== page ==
A lesser known perspective of WWI in the compelling, eye-opening, thought-provoking Gods Like Us

Zazu Oke & Vince Deiulis. Set construction by Erica Causi. Lighting design by Wes Babcock. Photo by Kelsi Dewhurst.

 

Theatre Nidãna challenges what we think we know about WWI as it commemorates the 100th Anniversary of the Armistice of the First World War, giving us a little known perspective with the world premiere of Gods Like Us. An allegory that incorporates a traditional Nigerian lullaby and storytelling, and original music (composed by Nathan Radke and played by Mark Whale), Gods Like Us was devised by Zazu Oke and Vince Deiulis, who both perform in this compelling, eye-opening and thought-provoking two-hander; opening last night in the Factory Theatre Studio.

It’s November 1917, and a Canadian Recruiter (Vince Deiulis) approaches a Nigerian yam Farmer (Zazu Oke) in hopes of convincing him to join the Allied forces in their campaign to push back the Germans’ advance in East Africa. Taking a sales pitch angle on the ask, the Recruiter offers money, promising the Farmer increased status and respect within the village—and the ultimate advanced status of being “like us” (white men).

However, the British army—and by extension the Recruiter—have erred on gauging their audience. Assuming they’d be addressing uneducated, simple-minded African villagers who know nothing of the outside world, the Recruiter is faced with an intelligent, socially aware man who has personal, direct knowledge of the actual “opportunity” he’s being offered. Black men are not taken on as soldiers, but as carriers; and being denied a weapon, how are they to defend themselves? And the enhanced status pitch is inaccurate at best and at worst a lie.

The Farmer tells the Recruiter the story of the Tortoise and the Birds; the Birds are tricked by the Tortoise’s sweet words into helping him, only to find themselves cheated out of their promised reward. Instead of being helpless victims of a swindle, the Birds plot and get their revenge on the Tortoise—forever marking him as a crooked creature. While the Recruiter is charmed by the tale, he clearly doesn’t get the connection to their current circumstance.

As the Recruiter struggles to control his soldier’s heart (PTSD) episodes, the Farmer grapples with his anger at the sheer nerve and hypocrisy of his request. A British protectorate, the colonization of Nigeria has come at great, and tragic, personal and economic cost to its people. The Farmer has lost his family; and the farm is hanging by a thread as he tries to scrape by, selling his produce at lower prices to the British compared to what he could earn from his former German customers. Why should the Farmer fight for those who’ve done nothing but take from him and his people? And when the tone of the debate shifts from a battle of wits to playful wager to enraged face-off, the Farmer finds himself facing a moral choice: Does he use the power at his disposal to take revenge or does he let it go?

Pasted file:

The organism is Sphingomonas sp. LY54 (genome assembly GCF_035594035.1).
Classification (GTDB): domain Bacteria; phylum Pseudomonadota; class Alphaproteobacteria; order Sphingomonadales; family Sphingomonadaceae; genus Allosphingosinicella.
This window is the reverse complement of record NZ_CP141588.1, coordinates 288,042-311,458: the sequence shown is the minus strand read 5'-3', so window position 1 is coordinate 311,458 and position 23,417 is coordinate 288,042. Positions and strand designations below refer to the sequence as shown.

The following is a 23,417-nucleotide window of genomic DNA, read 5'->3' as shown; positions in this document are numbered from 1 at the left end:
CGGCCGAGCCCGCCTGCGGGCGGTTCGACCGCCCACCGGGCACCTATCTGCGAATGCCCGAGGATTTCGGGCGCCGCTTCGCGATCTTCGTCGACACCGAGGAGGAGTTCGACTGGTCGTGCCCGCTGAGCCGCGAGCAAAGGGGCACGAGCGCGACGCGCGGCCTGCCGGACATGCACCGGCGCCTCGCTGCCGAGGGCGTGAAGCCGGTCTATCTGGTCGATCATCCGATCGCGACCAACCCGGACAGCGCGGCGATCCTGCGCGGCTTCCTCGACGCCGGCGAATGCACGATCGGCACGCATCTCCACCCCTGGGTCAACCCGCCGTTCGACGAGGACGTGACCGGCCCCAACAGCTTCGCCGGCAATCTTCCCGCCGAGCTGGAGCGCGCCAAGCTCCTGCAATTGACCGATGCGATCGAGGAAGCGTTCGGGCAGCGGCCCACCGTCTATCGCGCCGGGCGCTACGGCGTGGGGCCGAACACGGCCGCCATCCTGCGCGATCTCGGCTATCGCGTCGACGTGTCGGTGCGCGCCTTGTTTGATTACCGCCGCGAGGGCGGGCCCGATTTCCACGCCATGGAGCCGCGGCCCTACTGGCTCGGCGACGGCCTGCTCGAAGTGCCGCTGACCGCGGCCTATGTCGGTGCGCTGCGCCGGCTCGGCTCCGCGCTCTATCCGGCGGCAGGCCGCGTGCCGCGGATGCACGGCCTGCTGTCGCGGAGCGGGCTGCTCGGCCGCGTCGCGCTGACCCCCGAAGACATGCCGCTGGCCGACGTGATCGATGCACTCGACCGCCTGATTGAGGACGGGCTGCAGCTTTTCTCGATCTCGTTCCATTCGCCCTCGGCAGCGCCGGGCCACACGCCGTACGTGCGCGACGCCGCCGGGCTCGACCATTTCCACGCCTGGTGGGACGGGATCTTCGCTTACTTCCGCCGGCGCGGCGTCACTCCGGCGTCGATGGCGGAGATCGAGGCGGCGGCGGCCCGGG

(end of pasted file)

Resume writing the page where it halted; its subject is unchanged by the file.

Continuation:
Riveting performances from Deiulis and Oke in this intimate tale of war, colonialism and race relations; the two-hander dynamic serving as a microcosm of the larger picture. Deiulis leaves us some room for empathizing with the Recruiter, who is under orders and navigating PTSD; but our sympathy for him only goes so far. Avoiding a sleazy, snake oil salesman approach, the Recruiter uses more friendly, insidious means to get the “natives” to sign on. Toeing the company line in his promise of white, god-like status, the Recruiter is entirely clueless to the fact that he’s adding serious insult to mortal injury. Oke is both impressive and heartbreaking as the Farmer. In deep mourning for the loss of his family and struggling to keep the farm—and himself—alive, the Farmer is patient and hospitable with the Recruiter; but his civility is tested when the Recruiter keeps pushing the Allies’ agenda, bringing the Farmer’s painful history of oppression and loss to the surface, and forcing him to push back.

Lesser known stories like this one need to be told. One has to wonder, had there been any attempt at reconciliation and reparation—and approached as a connection of equals and true partners—maybe prospective Nigerian recruits would have had a real reason to risk their lives in this war. But this observation is, of course, made through a 2018 lens. And while we honour those who served, we must also acknowledge and appreciate those who were unable to serve, or whose service was minimized, or coaxed or coerced with bait and switch methods, due to the colour of their skin.

Gods Like Us continues in the Factory Theatre Studio until November 17; advance tickets available online, or by calling 416-504-9971 or visiting the box office (125 Bathurst Street, Adelaide Street Entrance).